Planets have been found orbiting the dead, whirling hearts of exploded stars, floating on their own through the vast cosmic ocean, and orbiting two stars at the same time. Once in the realm of science fiction, these discoveries have forced many to think about how planets could form and survive in such environments and to consider whether life could survive as well.
"Planets are the rule rather than the exception," says Erik Petigura, an astronomy graduate student at the University of California, Berkeley. He recently calculated that as many as one in five of those stars might host an Earth.
But for one watery exception, Earths have been missing from the galactic planetary census.
Our Solar System Is Weird
For nearly four years NASA's Kepler spacecraft stared from its perch in space toward a patch of sky studded with 156,000 stars. Its goal? To find the frequency of Earthlike planets in the habitable zones of stars, where temperatures are just right for liquid water to flow on a planet's surface and life as we know it might exist. The spacecraft did this by watching for the periodic blips in starlight produced when a planet passed between its star and Kepler's unblinking eye.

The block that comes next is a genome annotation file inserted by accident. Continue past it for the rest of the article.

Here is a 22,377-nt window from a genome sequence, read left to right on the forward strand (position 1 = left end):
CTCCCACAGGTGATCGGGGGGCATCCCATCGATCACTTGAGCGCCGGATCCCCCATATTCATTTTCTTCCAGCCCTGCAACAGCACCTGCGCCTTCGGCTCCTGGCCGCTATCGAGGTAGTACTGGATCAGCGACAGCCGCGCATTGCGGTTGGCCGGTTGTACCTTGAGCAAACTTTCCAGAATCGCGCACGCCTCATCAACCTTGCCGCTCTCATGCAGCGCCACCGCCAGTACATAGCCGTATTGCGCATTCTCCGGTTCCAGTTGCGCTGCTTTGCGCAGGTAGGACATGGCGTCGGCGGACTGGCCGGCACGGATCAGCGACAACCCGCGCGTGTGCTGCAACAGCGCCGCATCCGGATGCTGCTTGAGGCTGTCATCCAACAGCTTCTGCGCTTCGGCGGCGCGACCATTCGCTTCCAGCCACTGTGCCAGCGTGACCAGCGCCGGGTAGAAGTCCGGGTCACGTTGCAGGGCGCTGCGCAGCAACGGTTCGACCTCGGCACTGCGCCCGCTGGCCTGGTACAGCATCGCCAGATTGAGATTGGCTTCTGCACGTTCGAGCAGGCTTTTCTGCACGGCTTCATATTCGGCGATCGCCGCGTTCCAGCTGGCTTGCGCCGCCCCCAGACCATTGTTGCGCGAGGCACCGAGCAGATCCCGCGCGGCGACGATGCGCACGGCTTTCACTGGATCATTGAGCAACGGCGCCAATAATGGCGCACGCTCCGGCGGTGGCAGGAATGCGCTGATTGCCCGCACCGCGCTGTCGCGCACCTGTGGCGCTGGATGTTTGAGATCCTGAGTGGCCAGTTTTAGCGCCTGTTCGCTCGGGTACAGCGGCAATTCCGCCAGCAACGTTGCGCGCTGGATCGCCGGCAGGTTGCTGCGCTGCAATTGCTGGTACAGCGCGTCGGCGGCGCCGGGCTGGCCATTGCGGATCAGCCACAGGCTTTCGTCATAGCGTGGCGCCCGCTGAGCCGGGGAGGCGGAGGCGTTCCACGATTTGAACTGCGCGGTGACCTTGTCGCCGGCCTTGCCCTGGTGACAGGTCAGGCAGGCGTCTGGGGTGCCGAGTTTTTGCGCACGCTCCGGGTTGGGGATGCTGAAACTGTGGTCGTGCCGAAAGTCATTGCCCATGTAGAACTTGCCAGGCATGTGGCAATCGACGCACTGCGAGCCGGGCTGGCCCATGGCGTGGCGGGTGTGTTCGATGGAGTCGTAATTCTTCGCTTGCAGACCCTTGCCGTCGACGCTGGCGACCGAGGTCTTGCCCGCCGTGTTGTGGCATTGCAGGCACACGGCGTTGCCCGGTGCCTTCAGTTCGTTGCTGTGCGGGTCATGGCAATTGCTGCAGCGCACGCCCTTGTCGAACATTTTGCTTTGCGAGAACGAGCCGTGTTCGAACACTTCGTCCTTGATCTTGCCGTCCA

"Kepler changed everything for us," says Sara Seager, an astronomer at MIT. "It just blew us away."
Kepler has shown that our solar system isn't even close to a blueprint for the galaxy. Roughly 80 percent of the planets it has found have been stuffed inside the equivalent of Mercury's orbit. Closer to home? "Our inner solar system just didn't participate," says Greg Laughlin, an astrophysicist at the University of California, Santa Cruz.